Labour leader Ed Miliband is to turn his fire on Newcastle United owner Mike Ashley’s Sports Direct chain, in a major speech attacking “zero hour” contracts.
Mr Miliband will accuse the chain of “Victorian practices” in the way it treats staff.
And he will highlight plans to change the law – so that workers with regular shifts have the legal right to a regular contract, if Labour wins the next election.
It comes as the Labour leader continues his fightback following reports that some MPs had concerns about his leadership of the party.
Earlier this week he delivered a speech pledging to stand up to “vested interests”, to ensure hard work was rewarded and to stamp down on tax avoidance by the very wealthy.
Today he is set to focus particularly on zero hours contracts, in which work is not guaranteed and staff are called in as needed.
Mr Miliband is to say:
“A graphic symbol of what is wrong with the way this country is run is the army of people working on zero-hours contracts with no security while a few people at the top get away with paying zero tax.
“This zero-zero economy shows we live in a deeply unequal, deeply unfair, deeply unjust country run for a few at the top, not for most people. It is a country I am determined to change.”
And he will highlight Sports Direct, which has 400 stores and is estimated to have 17,000 people on zero hours contracts.
“Sports Direct has thousands of its employers on zero-hours contracts, the vast majority of its workforce.
“Sports Direct has predictable turnover, it is a modern company with stores on many high streets and, judging by its success, where many people shop.
“But for too many of its employees, Sports Direct is a bad place to work.
“This is not about exceptional use of zero-hours contracts for short term or seasonal work which some employers and workers may find convenient. This is the way Sports Direct employs the vast majority of its workforce.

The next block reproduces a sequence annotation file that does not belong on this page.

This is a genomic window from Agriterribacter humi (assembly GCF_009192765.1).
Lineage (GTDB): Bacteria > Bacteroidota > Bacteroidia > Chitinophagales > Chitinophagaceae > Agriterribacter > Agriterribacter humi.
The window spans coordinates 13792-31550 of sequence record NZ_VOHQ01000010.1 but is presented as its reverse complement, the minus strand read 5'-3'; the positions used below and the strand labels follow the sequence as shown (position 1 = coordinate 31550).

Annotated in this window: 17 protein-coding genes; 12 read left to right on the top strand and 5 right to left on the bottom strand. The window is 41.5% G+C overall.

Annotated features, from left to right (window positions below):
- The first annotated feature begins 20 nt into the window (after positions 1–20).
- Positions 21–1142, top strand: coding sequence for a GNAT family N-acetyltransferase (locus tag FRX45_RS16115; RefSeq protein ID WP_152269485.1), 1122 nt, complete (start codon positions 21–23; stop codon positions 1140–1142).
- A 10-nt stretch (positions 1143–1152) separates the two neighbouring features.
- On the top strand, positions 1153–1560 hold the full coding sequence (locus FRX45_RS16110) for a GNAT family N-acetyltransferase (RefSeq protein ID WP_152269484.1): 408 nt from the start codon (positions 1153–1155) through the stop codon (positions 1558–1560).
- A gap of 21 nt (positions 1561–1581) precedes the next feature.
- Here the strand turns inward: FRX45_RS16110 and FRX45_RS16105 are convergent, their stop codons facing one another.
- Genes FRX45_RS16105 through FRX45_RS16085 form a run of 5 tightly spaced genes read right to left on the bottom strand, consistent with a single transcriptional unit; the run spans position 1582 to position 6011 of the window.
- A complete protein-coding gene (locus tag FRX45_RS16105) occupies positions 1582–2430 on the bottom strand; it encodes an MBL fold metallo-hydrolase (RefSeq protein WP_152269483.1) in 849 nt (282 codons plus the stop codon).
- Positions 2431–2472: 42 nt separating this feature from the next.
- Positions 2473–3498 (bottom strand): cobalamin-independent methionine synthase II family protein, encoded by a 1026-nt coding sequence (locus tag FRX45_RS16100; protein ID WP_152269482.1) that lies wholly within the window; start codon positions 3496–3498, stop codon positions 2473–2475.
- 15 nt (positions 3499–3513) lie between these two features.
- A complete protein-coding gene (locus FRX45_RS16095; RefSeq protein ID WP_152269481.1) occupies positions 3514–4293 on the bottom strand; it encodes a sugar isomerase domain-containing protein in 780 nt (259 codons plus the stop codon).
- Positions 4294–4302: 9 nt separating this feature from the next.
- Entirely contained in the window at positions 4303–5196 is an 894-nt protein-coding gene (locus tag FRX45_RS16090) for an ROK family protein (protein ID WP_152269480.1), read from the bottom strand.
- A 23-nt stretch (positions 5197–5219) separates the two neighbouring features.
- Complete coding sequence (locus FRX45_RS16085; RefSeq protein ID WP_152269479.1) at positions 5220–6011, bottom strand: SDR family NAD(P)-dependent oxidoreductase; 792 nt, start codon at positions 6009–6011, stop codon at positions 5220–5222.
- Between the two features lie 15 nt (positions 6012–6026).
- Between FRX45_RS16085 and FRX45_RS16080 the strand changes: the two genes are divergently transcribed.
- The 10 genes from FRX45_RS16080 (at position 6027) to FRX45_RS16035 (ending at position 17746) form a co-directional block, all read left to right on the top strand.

“These Victorian practices have no place in the 21st Century.”
Mr Miliband will set out plans to legislate to give employees the legal right to a regular contract if they are working regular hours; to refuse demands that they are available over and above their contracted hours, and to compensation when shifts are cancelled at short notice.
An inquiry commissioned by Labour and conducted by businessman Norman Pickavance, former HR & Communications director at supermarket chain Morrisons, reported earlier this year:
“Sports Direct has expanded dramatically since 2008 and gained a large share of the sports retail market. About 17,000 of their 20,000 strong staff are employed on zero-hours contracts.”
Last month the firm said it would make its employment terms clearer in job adverts for zero-hours posts, following legal action brought by a former employee.
Mr Ashley, an entrepreneur who built up his business from a single sports shop in Maidenhead, bought a majority share in the club in 2007.
Meanwhile, controversial payday lender Wonga has agreed with Newcastle United to remove its logo from all children’s replica shirts and training wear from the 2016/17 season.
Wonga said it followed a review of its marketing launched by new chairman Andy Haste in July to ensure that none of it could inadvertently appeal to the very young or vulnerable.
It has already ended its puppet advertising campaign.
The company said the logo was being removed from children’s kit at the earliest possible opportunity, and that due to kit production schedules this would be from the start of the 2016/17 season – the last season of the current shirt sponsorship deal.
Darryl Bowman, Wonga marketing director said: “As a responsible lender we believe removing our logo from children’s replica shirts and training wear is the right thing to do. We appreciate the club’s support in this matter.”
Newcastle United managing director Lee Charnley said: “We understand and respect Wonga’s position and are happy to support their decision.”
Source – Newcastle Evening Chronicle, 15 Nov 2014